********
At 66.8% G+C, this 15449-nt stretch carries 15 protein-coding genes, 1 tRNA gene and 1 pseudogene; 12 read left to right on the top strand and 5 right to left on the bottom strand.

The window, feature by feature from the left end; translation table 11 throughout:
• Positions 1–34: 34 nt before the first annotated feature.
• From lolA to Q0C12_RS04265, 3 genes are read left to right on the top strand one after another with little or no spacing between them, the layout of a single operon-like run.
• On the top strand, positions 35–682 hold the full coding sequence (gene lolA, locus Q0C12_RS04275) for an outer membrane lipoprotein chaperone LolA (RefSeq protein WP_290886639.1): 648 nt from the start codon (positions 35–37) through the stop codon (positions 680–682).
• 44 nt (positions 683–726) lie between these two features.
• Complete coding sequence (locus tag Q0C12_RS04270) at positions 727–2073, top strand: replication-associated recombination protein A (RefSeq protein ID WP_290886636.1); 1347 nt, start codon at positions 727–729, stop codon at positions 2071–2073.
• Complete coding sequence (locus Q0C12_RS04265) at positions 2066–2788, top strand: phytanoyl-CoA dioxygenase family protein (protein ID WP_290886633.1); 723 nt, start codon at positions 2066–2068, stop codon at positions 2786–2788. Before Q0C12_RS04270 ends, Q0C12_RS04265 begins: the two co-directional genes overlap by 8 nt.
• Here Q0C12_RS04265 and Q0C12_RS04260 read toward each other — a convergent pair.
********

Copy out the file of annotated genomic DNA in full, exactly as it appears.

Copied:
At 66.8% G+C, this 15449-nt stretch carries 15 protein-coding genes, 1 tRNA gene and 1 pseudogene; 12 read left to right on the top strand and 5 right to left on the bottom strand.

The window, feature by feature from the left end; translation table 11 throughout:
• Positions 1–34: 34 nt before the first annotated feature.
• From lolA to Q0C12_RS04265, 3 genes are read left to right on the top strand one after another with little or no spacing between them, the layout of a single operon-like run.
• On the top strand, positions 35–682 hold the full coding sequence (gene lolA, locus Q0C12_RS04275) for an outer membrane lipoprotein chaperone LolA (RefSeq protein WP_290886639.1): 648 nt from the start codon (positions 35–37) through the stop codon (positions 680–682).
• 44 nt (positions 683–726) lie between these two features.
• Complete coding sequence (locus tag Q0C12_RS04270) at positions 727–2073, top strand: replication-associated recombination protein A (RefSeq protein ID WP_290886636.1); 1347 nt, start codon at positions 727–729, stop codon at positions 2071–2073.
• Complete coding sequence (locus Q0C12_RS04265) at positions 2066–2788, top strand: phytanoyl-CoA dioxygenase family protein (protein ID WP_290886633.1); 723 nt, start codon at positions 2066–2068, stop codon at positions 2786–2788. Before Q0C12_RS04270 ends, Q0C12_RS04265 begins: the two co-directional genes overlap by 8 nt.
• Here Q0C12_RS04265 and Q0C12_RS04260 read toward each other — a convergent pair.